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Salt Lake County Aging Services officials are making cutbacks in a program that keeps the most frail senior citizens out of nursing homes, and they hope things will get better in July.

The Alternatives Program provides home health, homemaker and other services to people who are "within 90 days of having to go into a nursing home." But its budget is based each year on "best guesstimates" and projections, said Shauna O'Neil, director of Aging Services. And this year the projections didn't pan out."At the beginning of the year we estimate that given our budget we can serve so many people. We have to assume so many will need the same level of services and some will get sicker and some will leave the program. We made assumptions that didn't work out.

"At this point, we're making relatively dramatic cuts. We reduced services for 180 of our 240 clients. We've gone through every single client. Some are so frail that they haven't received any service cuts. Case managers have evaluated them person by person: What services do they need? Can they take a cut? Is there family we can call on and say can you help us a little longer? We even have providers who have been cooperative in assuming some of the costs for the next 60 days," O'Neil said.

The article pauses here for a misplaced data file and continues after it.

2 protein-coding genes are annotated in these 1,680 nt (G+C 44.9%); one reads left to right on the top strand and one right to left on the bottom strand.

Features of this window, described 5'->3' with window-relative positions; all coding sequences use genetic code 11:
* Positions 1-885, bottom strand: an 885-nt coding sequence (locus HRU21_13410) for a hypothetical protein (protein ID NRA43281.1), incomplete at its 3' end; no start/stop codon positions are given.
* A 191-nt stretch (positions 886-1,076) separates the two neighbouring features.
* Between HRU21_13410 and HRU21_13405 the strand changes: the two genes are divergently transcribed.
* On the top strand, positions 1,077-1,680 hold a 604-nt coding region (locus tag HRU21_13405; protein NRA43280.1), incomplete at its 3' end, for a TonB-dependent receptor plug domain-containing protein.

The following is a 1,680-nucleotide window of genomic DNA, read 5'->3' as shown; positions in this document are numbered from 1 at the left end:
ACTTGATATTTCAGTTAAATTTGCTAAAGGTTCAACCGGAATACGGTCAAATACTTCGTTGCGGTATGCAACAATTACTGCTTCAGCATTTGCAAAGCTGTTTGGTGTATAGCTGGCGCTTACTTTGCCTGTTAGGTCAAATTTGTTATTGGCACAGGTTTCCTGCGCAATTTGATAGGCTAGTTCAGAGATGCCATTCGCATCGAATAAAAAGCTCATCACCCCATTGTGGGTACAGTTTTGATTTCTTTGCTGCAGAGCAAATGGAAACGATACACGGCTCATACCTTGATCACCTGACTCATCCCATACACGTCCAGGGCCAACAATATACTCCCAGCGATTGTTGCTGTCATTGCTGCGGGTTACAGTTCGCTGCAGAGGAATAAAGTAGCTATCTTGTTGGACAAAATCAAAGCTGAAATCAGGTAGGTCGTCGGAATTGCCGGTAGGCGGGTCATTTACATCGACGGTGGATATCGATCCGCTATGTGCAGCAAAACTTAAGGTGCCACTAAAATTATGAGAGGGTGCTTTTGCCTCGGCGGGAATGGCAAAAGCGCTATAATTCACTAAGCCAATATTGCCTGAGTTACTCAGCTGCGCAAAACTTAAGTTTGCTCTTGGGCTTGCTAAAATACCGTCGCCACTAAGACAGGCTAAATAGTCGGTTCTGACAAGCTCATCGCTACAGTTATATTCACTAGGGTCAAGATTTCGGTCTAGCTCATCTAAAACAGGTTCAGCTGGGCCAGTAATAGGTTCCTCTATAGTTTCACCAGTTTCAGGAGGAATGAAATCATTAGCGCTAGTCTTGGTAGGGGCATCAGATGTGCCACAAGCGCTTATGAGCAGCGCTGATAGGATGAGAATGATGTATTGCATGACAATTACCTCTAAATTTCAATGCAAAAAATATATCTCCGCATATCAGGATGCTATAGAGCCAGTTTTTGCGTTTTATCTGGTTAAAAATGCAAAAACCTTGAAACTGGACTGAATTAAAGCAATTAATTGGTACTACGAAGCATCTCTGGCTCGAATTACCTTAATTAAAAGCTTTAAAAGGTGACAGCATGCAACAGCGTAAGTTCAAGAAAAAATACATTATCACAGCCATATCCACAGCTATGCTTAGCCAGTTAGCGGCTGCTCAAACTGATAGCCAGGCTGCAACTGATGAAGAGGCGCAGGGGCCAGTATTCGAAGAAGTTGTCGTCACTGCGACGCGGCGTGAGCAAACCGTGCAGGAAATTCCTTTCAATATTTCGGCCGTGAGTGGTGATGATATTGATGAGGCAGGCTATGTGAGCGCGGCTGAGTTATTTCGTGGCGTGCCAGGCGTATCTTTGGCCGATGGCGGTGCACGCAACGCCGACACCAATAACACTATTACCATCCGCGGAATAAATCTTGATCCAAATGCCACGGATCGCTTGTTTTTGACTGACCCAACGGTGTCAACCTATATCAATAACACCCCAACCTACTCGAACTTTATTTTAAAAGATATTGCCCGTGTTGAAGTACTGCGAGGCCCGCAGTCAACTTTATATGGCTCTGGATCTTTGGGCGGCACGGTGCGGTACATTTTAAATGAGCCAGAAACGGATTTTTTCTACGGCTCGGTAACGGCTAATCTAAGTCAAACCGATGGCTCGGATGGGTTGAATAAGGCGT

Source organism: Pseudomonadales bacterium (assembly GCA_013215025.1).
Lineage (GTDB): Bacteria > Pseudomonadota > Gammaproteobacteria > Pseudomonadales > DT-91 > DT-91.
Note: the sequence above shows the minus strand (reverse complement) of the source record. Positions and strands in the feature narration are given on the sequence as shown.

She emphasized that everyone affected by the cuts has already been contacted. "Don't panic," she said. "If you haven't heard from us, you can relax."

The division has asked its senior citizen volunteer corps to assume some of the nontechnical jobs, such as taking laundry to the laundermat for people who are homebound or helping with housework.

The Alternatives Program costs roughly $1,900 a year for each client, compared with an average of $2,400 a month that nursing home care costs. But the agency has never had enough money to take care of all the need and for many months has had a waiting list of 190 to 250 people.